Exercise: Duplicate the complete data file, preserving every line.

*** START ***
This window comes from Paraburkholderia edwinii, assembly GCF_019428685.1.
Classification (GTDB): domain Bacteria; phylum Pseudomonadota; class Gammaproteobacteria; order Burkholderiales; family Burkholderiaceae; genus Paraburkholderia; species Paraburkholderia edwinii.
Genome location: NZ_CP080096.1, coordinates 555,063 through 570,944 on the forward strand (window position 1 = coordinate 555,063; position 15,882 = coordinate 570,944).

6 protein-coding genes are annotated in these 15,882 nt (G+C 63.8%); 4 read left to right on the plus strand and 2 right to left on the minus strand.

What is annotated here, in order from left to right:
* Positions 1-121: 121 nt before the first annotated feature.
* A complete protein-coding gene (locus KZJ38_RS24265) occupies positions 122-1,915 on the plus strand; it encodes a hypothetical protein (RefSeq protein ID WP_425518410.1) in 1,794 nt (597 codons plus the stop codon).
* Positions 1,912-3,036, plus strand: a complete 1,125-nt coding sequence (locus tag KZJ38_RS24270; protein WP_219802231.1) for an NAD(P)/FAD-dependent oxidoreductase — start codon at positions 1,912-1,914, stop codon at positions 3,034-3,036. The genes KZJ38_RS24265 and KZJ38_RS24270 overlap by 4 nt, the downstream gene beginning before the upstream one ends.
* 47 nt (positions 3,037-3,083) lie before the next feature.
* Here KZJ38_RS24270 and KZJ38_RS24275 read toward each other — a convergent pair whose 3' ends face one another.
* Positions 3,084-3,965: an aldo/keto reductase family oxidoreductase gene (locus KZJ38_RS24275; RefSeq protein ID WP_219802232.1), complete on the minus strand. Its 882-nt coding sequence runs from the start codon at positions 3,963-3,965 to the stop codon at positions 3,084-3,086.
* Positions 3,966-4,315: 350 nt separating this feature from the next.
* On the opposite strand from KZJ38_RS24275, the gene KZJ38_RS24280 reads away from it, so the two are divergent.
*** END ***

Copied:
This window comes from Paraburkholderia edwinii, assembly GCF_019428685.1.
Classification (GTDB): domain Bacteria; phylum Pseudomonadota; class Gammaproteobacteria; order Burkholderiales; family Burkholderiaceae; genus Paraburkholderia; species Paraburkholderia edwinii.
Genome location: NZ_CP080096.1, coordinates 555,063 through 570,944 on the forward strand (window position 1 = coordinate 555,063; position 15,882 = coordinate 570,944).

6 protein-coding genes are annotated in these 15,882 nt (G+C 63.8%); 4 read left to right on the plus strand and 2 right to left on the minus strand.

What is annotated here, in order from left to right:
* Positions 1-121: 121 nt before the first annotated feature.
* A complete protein-coding gene (locus KZJ38_RS24265) occupies positions 122-1,915 on the plus strand; it encodes a hypothetical protein (RefSeq protein ID WP_425518410.1) in 1,794 nt (597 codons plus the stop codon).
* Positions 1,912-3,036, plus strand: a complete 1,125-nt coding sequence (locus tag KZJ38_RS24270; protein WP_219802231.1) for an NAD(P)/FAD-dependent oxidoreductase — start codon at positions 1,912-1,914, stop codon at positions 3,034-3,036. The genes KZJ38_RS24265 and KZJ38_RS24270 overlap by 4 nt, the downstream gene beginning before the upstream one ends.
* 47 nt (positions 3,037-3,083) lie before the next feature.
* Here KZJ38_RS24270 and KZJ38_RS24275 read toward each other — a convergent pair whose 3' ends face one another.
* Positions 3,084-3,965: an aldo/keto reductase family oxidoreductase gene (locus KZJ38_RS24275; RefSeq protein ID WP_219802232.1), complete on the minus strand. Its 882-nt coding sequence runs from the start codon at positions 3,963-3,965 to the stop codon at positions 3,084-3,086.
* Positions 3,966-4,315: 350 nt separating this feature from the next.
* On the opposite strand from KZJ38_RS24275, the gene KZJ38_RS24280 reads away from it, so the two are divergent.